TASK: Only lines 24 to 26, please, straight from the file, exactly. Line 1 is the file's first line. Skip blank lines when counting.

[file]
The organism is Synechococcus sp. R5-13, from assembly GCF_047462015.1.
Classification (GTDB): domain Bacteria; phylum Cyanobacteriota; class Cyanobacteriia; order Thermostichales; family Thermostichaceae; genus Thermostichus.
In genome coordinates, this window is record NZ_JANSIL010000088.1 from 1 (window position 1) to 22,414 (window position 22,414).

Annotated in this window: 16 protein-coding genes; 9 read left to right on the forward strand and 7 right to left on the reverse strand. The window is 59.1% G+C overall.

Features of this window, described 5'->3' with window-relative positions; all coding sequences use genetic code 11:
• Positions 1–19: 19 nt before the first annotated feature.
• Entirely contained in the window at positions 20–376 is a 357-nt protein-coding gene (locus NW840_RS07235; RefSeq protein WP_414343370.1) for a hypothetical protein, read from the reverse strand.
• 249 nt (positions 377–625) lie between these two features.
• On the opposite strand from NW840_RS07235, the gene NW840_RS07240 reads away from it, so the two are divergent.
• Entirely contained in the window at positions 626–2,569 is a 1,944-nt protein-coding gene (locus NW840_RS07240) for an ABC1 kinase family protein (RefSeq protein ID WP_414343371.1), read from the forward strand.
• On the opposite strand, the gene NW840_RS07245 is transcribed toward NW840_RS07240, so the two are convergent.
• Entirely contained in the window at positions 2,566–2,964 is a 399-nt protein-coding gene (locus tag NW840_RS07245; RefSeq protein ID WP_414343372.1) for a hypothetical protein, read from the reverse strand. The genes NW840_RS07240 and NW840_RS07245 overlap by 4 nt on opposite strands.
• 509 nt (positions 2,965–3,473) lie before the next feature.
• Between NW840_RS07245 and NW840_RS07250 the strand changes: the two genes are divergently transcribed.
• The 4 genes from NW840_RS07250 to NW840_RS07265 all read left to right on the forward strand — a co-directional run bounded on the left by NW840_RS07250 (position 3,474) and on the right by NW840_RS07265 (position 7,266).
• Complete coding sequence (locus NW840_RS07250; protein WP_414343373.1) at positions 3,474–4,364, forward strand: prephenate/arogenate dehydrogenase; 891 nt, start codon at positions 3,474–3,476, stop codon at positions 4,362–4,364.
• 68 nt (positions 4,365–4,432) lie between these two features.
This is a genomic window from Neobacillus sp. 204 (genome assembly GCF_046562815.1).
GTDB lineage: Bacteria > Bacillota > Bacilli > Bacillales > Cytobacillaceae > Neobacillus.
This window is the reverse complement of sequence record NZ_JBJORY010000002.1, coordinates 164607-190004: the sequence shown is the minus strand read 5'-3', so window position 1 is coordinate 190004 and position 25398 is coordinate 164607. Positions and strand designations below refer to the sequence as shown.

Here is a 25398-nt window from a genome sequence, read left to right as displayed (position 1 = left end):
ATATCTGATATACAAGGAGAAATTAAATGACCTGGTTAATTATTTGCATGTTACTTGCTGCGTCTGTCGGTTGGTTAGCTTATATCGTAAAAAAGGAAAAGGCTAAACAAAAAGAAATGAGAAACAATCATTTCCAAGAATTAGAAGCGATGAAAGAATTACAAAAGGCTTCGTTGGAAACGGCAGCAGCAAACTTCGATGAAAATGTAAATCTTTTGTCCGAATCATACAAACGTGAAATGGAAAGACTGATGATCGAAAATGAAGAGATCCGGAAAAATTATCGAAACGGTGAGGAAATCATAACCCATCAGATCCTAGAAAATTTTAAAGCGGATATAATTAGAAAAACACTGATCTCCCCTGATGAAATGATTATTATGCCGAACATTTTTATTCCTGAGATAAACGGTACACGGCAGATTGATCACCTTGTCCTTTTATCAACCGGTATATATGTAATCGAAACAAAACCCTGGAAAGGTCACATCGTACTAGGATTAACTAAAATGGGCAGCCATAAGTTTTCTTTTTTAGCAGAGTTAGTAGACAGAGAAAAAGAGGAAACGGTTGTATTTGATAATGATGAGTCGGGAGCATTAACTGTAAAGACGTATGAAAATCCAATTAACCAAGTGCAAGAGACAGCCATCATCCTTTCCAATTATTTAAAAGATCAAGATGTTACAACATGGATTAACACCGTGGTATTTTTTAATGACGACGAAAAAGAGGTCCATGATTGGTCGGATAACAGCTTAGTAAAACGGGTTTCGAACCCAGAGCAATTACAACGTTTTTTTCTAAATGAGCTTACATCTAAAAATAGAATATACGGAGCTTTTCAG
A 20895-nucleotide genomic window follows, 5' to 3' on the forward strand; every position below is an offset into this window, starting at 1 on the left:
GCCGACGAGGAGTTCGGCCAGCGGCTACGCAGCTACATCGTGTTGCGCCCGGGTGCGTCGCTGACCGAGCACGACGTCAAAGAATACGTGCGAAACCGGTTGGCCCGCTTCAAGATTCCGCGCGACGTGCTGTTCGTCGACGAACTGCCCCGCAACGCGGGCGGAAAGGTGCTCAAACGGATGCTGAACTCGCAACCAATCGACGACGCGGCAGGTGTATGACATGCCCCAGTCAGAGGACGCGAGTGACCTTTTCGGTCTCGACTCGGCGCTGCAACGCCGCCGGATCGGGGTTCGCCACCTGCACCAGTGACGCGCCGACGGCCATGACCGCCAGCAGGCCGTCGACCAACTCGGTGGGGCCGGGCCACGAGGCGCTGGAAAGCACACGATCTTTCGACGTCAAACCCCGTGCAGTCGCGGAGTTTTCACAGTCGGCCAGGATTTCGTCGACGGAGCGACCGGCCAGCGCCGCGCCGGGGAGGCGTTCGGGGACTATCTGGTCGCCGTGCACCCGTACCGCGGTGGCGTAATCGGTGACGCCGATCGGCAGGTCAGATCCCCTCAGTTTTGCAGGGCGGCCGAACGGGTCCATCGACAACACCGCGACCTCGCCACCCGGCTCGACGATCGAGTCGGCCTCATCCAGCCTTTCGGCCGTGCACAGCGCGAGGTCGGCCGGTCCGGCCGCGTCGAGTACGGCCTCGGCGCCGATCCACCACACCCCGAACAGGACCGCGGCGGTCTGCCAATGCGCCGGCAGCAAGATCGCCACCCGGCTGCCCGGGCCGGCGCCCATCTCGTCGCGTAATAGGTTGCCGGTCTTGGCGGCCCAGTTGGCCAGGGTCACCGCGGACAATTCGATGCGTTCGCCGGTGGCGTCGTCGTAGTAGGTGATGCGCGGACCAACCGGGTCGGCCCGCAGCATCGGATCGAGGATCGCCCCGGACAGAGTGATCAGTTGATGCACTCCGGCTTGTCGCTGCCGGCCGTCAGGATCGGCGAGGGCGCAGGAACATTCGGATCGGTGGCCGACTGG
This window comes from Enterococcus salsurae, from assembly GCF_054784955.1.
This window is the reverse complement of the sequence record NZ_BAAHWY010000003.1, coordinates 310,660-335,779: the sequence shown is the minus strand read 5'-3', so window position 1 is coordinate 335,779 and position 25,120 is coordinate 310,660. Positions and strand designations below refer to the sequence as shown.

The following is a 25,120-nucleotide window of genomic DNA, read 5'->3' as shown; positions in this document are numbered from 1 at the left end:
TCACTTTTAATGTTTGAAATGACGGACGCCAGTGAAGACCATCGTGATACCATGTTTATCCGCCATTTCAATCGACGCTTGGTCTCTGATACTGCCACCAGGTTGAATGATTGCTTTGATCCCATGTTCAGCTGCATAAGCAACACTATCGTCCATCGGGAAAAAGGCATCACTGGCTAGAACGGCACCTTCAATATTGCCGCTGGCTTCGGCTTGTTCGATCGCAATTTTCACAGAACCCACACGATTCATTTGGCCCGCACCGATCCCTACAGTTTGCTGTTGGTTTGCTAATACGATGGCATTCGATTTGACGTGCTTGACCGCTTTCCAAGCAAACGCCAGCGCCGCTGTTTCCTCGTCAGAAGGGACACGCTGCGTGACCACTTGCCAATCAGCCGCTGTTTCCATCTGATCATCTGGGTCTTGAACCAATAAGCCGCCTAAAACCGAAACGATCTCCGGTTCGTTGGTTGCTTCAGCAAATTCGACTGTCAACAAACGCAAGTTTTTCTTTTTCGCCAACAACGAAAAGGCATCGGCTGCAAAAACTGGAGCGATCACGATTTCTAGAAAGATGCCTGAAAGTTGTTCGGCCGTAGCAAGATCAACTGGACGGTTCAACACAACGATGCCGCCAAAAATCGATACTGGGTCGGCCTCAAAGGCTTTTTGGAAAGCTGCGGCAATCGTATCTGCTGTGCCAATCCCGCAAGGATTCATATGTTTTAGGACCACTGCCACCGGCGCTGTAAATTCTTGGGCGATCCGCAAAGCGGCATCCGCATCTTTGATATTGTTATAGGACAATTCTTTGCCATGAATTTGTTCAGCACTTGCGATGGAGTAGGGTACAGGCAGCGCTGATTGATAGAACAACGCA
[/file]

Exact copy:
GCCGACGAGGAGTTCGGCCAGCGGCTACGCAGCTACATCGTGTTGCGCCCGGGTGCGTCGCTGACCGAGCACGACGTCAAAGAATACGTGCGAAACCGGTTGGCCCGCTTCAAGATTCCGCGCGACGTGCTGTTCGTCGACGAACTGCCCCGCAACGCGGGCGGAAAGGTGCTCAAACGGATGCTGAACTCGCAACCAATCGACGACGCGGCAGGTGTATGACATGCCCCAGTCAGAGGACGCGAGTGACCTTTTCGGTCTCGACTCGGCGCTGCAACGCCGCCGGATCGGGGTTCGCCACCTGCACCAGTGACGCGCCGACGGCCATGACCGCCAGCAGGCCGTCGACCAACTCGGTGGGGCCGGGCCACGAGGCGCTGGAAAGCACACGATCTTTCGACGTCAAACCCCGTGCAGTCGCGGAGTTTTCACAGTCGGCCAGGATTTCGTCGACGGAGCGACCGGCCAGCGCCGCGCCGGGGAGGCGTTCGGGGACTATCTGGTCGCCGTGCACCCGTACCGCGGTGGCGTAATCGGTGACGCCGATCGGCAGGTCAGATCCCCTCAGTTTTGCAGGGCGGCCGAACGGGTCCATCGACAACACCGCGACCTCGCCACCCGGCTCGACGATCGAGTCGGCCTCATCCAGCCTTTCGGCCGTGCACAGCGCGAGGTCGGCCGGTCCGGCCGCGTCGAGTACGGCCTCGGCGCCGATCCACCACACCCCGAACAGGACCGCGGCGGTCTGCCAATGCGCCGGCAGCAAGATCGCCACCCGGCTGCCCGGGCCGGCGCCCATCTCGTCGCGTAATAGGTTGCCGGTCTTGGCGGCCCAGTTGGCCAGGGTCACCGCGGACAATTCGATGCGTTCGCCGGTGGCGTCGTCGTAGTAGGTGATGCGCGGACCAACCGGGTCGGCCCGCAGCATCGGATCGAGGATCGCCCCGGACAGAGTGATCAGTTGATGCACTCCGGCTTGTCGCTGCCGGCCGTCAGGATCGGCGAGGGCGCAGGAACATTCGGATCGGTGGCCGACTGG
This window comes from Enterococcus salsurae, from assembly GCF_054784955.1.
This window is the reverse complement of the sequence record NZ_BAAHWY010000003.1, coordinates 310,660-335,779: the sequence shown is the minus strand read 5'-3', so window position 1 is coordinate 335,779 and position 25,120 is coordinate 310,660. Positions and strand designations below refer to the sequence as shown.